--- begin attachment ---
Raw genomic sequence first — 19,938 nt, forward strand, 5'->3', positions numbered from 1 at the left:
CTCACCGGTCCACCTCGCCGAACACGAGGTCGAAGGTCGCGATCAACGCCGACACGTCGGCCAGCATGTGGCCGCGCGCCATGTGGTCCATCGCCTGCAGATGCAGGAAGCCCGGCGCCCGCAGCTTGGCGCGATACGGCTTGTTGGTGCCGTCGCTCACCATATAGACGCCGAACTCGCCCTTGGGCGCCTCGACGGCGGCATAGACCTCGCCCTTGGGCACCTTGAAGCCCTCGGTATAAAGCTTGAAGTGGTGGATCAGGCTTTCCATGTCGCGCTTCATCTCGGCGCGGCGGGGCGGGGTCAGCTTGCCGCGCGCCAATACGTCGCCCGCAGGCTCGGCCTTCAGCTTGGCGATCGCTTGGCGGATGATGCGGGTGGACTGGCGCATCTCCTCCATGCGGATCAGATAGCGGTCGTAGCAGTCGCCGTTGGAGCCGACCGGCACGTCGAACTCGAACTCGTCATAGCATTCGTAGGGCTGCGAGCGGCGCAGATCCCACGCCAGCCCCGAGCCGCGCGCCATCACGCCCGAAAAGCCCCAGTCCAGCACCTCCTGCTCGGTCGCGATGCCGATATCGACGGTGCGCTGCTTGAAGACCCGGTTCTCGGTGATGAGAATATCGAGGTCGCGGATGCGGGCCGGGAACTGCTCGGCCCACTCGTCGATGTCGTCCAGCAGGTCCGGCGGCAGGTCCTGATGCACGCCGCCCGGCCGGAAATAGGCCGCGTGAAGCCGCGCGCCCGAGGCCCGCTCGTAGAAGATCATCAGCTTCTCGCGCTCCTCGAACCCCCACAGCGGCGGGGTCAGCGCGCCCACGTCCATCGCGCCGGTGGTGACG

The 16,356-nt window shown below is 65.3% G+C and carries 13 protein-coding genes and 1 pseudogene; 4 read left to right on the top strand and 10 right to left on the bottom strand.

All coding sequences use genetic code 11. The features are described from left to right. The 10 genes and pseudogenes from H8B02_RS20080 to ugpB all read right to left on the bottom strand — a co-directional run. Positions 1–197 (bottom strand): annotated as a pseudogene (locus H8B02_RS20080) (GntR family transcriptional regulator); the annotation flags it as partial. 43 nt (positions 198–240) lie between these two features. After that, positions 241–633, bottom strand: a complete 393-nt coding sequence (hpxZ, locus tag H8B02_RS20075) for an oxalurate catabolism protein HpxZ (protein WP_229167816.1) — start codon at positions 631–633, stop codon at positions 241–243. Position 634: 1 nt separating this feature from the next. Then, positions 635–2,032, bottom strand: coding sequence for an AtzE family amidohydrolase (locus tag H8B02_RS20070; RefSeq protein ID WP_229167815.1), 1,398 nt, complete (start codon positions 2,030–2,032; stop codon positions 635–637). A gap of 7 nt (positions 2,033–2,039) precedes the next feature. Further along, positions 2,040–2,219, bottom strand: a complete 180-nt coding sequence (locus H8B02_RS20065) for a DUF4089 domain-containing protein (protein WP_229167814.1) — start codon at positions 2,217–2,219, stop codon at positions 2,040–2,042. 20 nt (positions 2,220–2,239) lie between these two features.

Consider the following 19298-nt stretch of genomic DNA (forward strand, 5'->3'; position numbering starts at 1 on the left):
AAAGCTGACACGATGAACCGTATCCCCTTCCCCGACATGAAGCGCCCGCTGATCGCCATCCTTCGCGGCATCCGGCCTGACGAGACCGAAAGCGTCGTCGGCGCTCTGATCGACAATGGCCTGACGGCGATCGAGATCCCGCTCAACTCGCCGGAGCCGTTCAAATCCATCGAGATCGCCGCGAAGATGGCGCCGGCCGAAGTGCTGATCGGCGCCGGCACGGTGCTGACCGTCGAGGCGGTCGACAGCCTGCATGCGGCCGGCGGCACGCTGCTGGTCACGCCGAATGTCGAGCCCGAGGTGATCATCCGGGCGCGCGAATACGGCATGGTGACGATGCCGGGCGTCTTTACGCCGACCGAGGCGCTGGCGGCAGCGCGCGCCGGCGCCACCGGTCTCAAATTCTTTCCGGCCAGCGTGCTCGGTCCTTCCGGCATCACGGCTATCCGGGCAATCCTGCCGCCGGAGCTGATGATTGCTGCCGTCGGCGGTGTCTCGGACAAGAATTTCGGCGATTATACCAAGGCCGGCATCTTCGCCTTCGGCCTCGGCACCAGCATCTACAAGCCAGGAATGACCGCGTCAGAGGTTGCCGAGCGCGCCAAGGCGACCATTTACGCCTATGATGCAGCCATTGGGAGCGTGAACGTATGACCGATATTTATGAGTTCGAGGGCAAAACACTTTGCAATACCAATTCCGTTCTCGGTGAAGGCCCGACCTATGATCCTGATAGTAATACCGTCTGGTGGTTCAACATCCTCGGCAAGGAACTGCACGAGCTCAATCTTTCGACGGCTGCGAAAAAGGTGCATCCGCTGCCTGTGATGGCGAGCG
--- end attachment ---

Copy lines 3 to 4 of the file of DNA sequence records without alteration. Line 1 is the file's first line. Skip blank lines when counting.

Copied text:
The 16,356-nt window shown below is 65.3% G+C and carries 13 protein-coding genes and 1 pseudogene; 4 read left to right on the top strand and 10 right to left on the bottom strand.

All coding sequences use genetic code 11. The features are described from left to right. The 10 genes and pseudogenes from H8B02_RS20080 to ugpB all read right to left on the bottom strand — a co-directional run. Positions 1–197 (bottom strand): annotated as a pseudogene (locus H8B02_RS20080) (GntR family transcriptional regulator); the annotation flags it as partial. 43 nt (positions 198–240) lie between these two features. After that, positions 241–633, bottom strand: a complete 393-nt coding sequence (hpxZ, locus tag H8B02_RS20075) for an oxalurate catabolism protein HpxZ (protein WP_229167816.1) — start codon at positions 631–633, stop codon at positions 241–243. Position 634: 1 nt separating this feature from the next. Then, positions 635–2,032, bottom strand: coding sequence for an AtzE family amidohydrolase (locus tag H8B02_RS20070; RefSeq protein ID WP_229167815.1), 1,398 nt, complete (start codon positions 2,030–2,032; stop codon positions 635–637). A gap of 7 nt (positions 2,033–2,039) precedes the next feature. Further along, positions 2,040–2,219, bottom strand: a complete 180-nt coding sequence (locus H8B02_RS20065) for a DUF4089 domain-containing protein (protein WP_229167814.1) — start codon at positions 2,217–2,219, stop codon at positions 2,040–2,042. 20 nt (positions 2,220–2,239) lie between these two features.